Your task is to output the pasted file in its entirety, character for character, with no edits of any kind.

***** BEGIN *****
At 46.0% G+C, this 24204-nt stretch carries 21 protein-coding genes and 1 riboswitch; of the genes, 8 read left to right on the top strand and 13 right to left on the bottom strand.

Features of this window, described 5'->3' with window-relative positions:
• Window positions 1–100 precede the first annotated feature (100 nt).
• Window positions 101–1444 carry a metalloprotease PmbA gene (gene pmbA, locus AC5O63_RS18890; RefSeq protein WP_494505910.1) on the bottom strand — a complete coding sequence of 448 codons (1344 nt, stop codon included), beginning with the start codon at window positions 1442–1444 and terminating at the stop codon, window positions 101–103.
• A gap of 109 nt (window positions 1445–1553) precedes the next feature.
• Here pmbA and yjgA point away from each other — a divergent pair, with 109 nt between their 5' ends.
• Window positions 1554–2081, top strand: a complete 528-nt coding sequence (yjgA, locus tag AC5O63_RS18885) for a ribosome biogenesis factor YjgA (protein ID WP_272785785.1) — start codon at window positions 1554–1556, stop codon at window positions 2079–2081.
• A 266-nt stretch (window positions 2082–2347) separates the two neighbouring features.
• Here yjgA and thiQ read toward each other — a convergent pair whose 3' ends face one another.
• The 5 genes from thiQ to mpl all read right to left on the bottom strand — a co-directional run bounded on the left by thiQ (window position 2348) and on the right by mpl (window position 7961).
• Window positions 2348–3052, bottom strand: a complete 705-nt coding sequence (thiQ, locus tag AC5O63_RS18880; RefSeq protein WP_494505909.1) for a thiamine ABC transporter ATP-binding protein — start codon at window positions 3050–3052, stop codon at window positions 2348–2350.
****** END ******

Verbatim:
At 46.0% G+C, this 24204-nt stretch carries 21 protein-coding genes and 1 riboswitch; of the genes, 8 read left to right on the top strand and 13 right to left on the bottom strand.

Features of this window, described 5'->3' with window-relative positions:
• Window positions 1–100 precede the first annotated feature (100 nt).
• Window positions 101–1444 carry a metalloprotease PmbA gene (gene pmbA, locus AC5O63_RS18890; RefSeq protein WP_494505910.1) on the bottom strand — a complete coding sequence of 448 codons (1344 nt, stop codon included), beginning with the start codon at window positions 1442–1444 and terminating at the stop codon, window positions 101–103.
• A gap of 109 nt (window positions 1445–1553) precedes the next feature.
• Here pmbA and yjgA point away from each other — a divergent pair, with 109 nt between their 5' ends.
• Window positions 1554–2081, top strand: a complete 528-nt coding sequence (yjgA, locus tag AC5O63_RS18885) for a ribosome biogenesis factor YjgA (protein ID WP_272785785.1) — start codon at window positions 1554–1556, stop codon at window positions 2079–2081.
• A 266-nt stretch (window positions 2082–2347) separates the two neighbouring features.
• Here yjgA and thiQ read toward each other — a convergent pair whose 3' ends face one another.
• The 5 genes from thiQ to mpl all read right to left on the bottom strand — a co-directional run bounded on the left by thiQ (window position 2348) and on the right by mpl (window position 7961).
• Window positions 2348–3052, bottom strand: a complete 705-nt coding sequence (thiQ, locus tag AC5O63_RS18880; RefSeq protein WP_494505909.1) for a thiamine ABC transporter ATP-binding protein — start codon at window positions 3050–3052, stop codon at window positions 2348–2350.